The SOLID principles are the five principles of object-oriented design introduced or documented by Robert C. Martin.

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The goal behind ISP is that no client consuming an interface should be forced to depend on methods it does not use.

Bertrand Meyer coined the term Open/Closed Principle which appeared in his book titled Object Oriented Software Construction in 1988. The principle reads “software entities (classes, modules, functions, etc.) should be open for extension, but closed for modification“.

In this article we'll look at how the Single Responsibility Principle is subjective, but also how the principle is still helpful in the code.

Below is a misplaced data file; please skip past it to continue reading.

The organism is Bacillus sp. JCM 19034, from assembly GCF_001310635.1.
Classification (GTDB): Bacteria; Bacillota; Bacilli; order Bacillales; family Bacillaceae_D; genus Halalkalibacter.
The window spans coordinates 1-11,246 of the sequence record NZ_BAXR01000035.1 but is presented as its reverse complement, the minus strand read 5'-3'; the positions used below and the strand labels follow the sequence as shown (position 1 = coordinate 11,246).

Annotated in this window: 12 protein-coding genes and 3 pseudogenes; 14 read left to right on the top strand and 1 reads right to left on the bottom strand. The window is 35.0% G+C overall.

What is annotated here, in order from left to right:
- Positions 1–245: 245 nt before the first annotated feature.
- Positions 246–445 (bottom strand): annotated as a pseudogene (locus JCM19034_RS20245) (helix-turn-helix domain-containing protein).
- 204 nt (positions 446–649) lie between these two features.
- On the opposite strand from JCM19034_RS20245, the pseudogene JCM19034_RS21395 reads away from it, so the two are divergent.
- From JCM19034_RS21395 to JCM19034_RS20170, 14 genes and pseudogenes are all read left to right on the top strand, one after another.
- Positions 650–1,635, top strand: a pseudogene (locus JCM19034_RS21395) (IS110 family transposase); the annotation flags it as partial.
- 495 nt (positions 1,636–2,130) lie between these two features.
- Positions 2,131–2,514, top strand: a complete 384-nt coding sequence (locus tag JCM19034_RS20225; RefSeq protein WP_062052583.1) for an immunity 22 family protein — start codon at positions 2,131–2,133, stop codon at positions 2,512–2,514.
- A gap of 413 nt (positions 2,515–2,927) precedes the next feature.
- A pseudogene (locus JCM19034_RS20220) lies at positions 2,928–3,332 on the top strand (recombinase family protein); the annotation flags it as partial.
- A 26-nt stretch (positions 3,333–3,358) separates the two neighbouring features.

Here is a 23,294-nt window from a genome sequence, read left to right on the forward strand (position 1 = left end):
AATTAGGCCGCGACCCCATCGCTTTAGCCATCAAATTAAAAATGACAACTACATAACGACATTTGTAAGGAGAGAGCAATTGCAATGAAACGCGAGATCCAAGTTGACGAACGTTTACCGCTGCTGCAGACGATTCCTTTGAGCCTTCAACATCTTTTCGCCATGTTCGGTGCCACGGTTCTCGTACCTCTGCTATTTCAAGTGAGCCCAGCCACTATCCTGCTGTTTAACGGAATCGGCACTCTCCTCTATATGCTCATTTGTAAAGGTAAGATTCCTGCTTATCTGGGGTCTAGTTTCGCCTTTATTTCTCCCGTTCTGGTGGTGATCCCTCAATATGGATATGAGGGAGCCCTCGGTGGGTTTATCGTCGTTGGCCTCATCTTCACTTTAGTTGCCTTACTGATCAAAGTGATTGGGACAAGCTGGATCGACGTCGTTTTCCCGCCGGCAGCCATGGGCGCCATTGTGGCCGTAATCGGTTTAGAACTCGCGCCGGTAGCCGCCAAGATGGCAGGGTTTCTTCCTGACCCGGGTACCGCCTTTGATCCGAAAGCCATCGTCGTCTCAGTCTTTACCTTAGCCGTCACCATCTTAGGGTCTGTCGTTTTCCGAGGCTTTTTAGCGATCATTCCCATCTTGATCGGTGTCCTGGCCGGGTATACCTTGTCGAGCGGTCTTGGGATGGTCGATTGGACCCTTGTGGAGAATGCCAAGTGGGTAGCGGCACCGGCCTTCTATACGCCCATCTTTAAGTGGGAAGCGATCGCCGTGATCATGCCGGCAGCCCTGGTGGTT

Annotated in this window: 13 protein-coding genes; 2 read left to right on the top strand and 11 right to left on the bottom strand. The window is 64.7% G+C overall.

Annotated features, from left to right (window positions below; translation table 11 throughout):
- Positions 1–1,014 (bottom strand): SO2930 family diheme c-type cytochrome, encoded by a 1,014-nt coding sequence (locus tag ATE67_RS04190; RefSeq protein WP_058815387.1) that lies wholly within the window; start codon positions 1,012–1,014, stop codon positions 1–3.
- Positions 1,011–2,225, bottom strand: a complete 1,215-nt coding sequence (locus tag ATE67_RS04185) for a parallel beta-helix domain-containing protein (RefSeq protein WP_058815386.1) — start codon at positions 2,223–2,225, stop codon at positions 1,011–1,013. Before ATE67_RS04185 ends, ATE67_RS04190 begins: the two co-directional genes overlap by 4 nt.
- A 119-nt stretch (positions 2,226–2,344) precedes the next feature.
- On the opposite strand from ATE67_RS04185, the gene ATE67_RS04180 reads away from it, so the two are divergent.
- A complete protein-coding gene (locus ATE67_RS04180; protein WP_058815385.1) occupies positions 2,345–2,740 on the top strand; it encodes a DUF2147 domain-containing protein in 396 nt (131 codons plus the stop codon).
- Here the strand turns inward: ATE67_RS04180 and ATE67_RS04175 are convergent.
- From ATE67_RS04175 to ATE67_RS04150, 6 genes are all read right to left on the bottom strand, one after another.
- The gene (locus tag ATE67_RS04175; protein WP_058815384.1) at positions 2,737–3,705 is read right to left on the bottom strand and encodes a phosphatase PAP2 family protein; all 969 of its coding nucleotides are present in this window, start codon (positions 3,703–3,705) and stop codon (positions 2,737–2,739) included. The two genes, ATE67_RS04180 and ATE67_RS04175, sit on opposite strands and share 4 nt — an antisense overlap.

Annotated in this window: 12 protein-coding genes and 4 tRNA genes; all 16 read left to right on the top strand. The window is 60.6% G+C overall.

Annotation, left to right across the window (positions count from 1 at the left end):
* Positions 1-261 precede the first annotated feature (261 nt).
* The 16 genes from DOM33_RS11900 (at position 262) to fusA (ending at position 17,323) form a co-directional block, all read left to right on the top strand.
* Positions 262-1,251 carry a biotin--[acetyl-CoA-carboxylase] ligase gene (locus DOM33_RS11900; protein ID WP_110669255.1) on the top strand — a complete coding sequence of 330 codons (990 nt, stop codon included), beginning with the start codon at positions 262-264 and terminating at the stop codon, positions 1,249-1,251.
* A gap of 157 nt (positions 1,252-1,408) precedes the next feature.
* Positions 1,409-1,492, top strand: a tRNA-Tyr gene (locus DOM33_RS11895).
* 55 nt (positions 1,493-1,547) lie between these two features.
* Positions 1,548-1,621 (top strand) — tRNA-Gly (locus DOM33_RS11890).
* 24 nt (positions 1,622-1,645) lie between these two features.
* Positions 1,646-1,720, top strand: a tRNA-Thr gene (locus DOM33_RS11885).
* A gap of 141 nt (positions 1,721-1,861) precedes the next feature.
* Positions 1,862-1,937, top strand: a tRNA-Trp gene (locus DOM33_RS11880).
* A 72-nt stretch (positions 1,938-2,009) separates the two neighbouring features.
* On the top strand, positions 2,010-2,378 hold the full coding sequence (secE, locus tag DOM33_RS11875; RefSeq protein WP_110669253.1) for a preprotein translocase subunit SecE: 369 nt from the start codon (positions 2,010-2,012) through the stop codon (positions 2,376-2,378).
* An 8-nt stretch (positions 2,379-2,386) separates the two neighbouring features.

Officially the open/close principle states that: Software entities should be open for extension, but closed for modification. The idea here is that code that is tried and tested, shouldn't have to change because you want to add some functionality to it.

If you’re building a service of your own, you’ll often want to be able to use it on multiple platforms at once. Following time-tested OOD (object oriented design) principles makes your code more resilient and more easily extended.

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